“I Don’t Like to Go to Funerals”
So there is this bias against individuals with severe obesity, but there also seems to be a bias against performing this major surgery on teenagers and young adults. But for Stanford the benefits of the surgery far outweigh the risks of worsening comorbid conditions. And for her, it’s personal. The week before Stanford spoke with Endocrine News, she was at a funeral for a 38-year-old man who passed away from a heart attack. He had obesity that led to cardiac disease. “This is the reality of what happens on the ground,” Stanford says. “I have lost very young patients. I lost two patients, one at the age of 11, one at the age of 26 from obstructive sleep apnea, but they both had severe obesity. And I don’t like to go to funerals.”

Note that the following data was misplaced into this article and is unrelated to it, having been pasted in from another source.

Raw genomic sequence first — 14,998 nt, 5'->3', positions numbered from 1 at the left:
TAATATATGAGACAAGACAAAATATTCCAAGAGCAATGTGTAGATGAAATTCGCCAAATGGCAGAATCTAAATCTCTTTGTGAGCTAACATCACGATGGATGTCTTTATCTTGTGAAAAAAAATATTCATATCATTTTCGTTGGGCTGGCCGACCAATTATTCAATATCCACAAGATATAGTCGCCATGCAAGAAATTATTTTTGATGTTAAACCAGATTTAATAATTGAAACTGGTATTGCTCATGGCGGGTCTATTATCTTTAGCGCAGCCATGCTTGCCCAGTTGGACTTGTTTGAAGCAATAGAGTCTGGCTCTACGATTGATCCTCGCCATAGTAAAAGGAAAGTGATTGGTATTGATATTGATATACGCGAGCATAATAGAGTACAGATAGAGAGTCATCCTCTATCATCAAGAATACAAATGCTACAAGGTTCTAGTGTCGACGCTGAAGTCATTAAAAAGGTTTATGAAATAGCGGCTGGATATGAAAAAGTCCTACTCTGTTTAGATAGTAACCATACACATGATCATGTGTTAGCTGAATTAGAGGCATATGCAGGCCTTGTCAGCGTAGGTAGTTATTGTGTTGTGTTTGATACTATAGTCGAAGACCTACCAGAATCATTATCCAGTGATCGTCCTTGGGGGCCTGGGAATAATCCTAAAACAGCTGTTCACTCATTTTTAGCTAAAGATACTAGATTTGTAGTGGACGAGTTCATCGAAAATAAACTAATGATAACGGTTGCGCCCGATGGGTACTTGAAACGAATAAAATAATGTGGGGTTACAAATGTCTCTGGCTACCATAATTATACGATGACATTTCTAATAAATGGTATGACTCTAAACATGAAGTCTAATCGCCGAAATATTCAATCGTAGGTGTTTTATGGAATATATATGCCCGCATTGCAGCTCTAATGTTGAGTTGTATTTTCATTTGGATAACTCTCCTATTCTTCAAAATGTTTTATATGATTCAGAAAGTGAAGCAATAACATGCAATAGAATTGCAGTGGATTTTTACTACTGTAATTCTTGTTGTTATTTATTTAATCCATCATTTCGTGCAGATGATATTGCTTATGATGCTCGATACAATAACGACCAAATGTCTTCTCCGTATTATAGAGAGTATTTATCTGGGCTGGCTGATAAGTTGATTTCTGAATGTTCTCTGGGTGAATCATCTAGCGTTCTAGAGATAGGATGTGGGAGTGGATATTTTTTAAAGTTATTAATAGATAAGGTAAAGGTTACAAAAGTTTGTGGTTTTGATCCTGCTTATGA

Of course, a lot of times children and teenagers with severe obesity are dealt that hand from the beginning. Their parents and grandparents suffered from obesity, but the medical community can’t change family histories. And these are deaths that could have been prevented. “There is a high likelihood that they’re going to have severe obesity, and they develop issues much like their parents and grandparents and suffering a sudden cardiac death at 38 is not out of the realm of normal,” Stanford says. “And so I would say it’s more hassle for us not to intervene.”
Working to Do Better
In the March issue of the journal Obesity, Turner et al. published a paper titled “Current Knowledge of Obesity Treatment Guidelines by Health Care Professionals,” that concludes “provider understanding of appropriate clinical care for obesity is inconsistent with evidence-based recommendations. As coverage for behavioral counseling services and pharmacotherapy expands, it is imperative that health care professionals understand how to effectively leverage these treatment modalities to optimize health outcomes for patients with obesity.”